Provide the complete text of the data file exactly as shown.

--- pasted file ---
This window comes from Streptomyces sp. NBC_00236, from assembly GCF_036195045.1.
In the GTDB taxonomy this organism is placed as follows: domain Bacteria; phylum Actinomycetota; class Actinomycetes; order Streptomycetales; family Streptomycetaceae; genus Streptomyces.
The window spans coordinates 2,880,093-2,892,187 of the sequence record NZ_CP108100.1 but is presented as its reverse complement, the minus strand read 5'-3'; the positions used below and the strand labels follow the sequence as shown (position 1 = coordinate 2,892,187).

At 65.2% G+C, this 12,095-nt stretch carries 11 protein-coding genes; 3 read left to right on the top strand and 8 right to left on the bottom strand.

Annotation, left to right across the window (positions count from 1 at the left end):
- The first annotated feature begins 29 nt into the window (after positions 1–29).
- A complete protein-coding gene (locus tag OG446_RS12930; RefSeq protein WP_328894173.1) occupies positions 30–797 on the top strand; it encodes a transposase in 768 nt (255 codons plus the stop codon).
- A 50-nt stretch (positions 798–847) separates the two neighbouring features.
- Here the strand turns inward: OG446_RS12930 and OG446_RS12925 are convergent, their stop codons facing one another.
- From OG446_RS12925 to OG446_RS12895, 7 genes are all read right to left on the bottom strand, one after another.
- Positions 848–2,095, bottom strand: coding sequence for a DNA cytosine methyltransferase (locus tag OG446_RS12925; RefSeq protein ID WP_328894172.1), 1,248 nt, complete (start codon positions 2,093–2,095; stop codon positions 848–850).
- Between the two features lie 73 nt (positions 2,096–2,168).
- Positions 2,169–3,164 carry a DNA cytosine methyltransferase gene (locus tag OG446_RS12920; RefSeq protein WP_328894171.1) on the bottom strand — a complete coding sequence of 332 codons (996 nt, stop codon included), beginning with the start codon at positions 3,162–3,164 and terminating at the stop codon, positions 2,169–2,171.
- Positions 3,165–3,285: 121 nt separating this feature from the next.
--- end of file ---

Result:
This window comes from Streptomyces sp. NBC_00236, from assembly GCF_036195045.1.
In the GTDB taxonomy this organism is placed as follows: domain Bacteria; phylum Actinomycetota; class Actinomycetes; order Streptomycetales; family Streptomycetaceae; genus Streptomyces.
The window spans coordinates 2,880,093-2,892,187 of the sequence record NZ_CP108100.1 but is presented as its reverse complement, the minus strand read 5'-3'; the positions used below and the strand labels follow the sequence as shown (position 1 = coordinate 2,892,187).

At 65.2% G+C, this 12,095-nt stretch carries 11 protein-coding genes; 3 read left to right on the top strand and 8 right to left on the bottom strand.

Annotation, left to right across the window (positions count from 1 at the left end):
- The first annotated feature begins 29 nt into the window (after positions 1–29).
- A complete protein-coding gene (locus tag OG446_RS12930; RefSeq protein WP_328894173.1) occupies positions 30–797 on the top strand; it encodes a transposase in 768 nt (255 codons plus the stop codon).
- A 50-nt stretch (positions 798–847) separates the two neighbouring features.
- Here the strand turns inward: OG446_RS12930 and OG446_RS12925 are convergent, their stop codons facing one another.
- From OG446_RS12925 to OG446_RS12895, 7 genes are all read right to left on the bottom strand, one after another.
- Positions 848–2,095, bottom strand: coding sequence for a DNA cytosine methyltransferase (locus tag OG446_RS12925; RefSeq protein ID WP_328894172.1), 1,248 nt, complete (start codon positions 2,093–2,095; stop codon positions 848–850).
- Between the two features lie 73 nt (positions 2,096–2,168).
- Positions 2,169–3,164 carry a DNA cytosine methyltransferase gene (locus tag OG446_RS12920; RefSeq protein WP_328894171.1) on the bottom strand — a complete coding sequence of 332 codons (996 nt, stop codon included), beginning with the start codon at positions 3,162–3,164 and terminating at the stop codon, positions 2,169–2,171.
- Positions 3,165–3,285: 121 nt separating this feature from the next.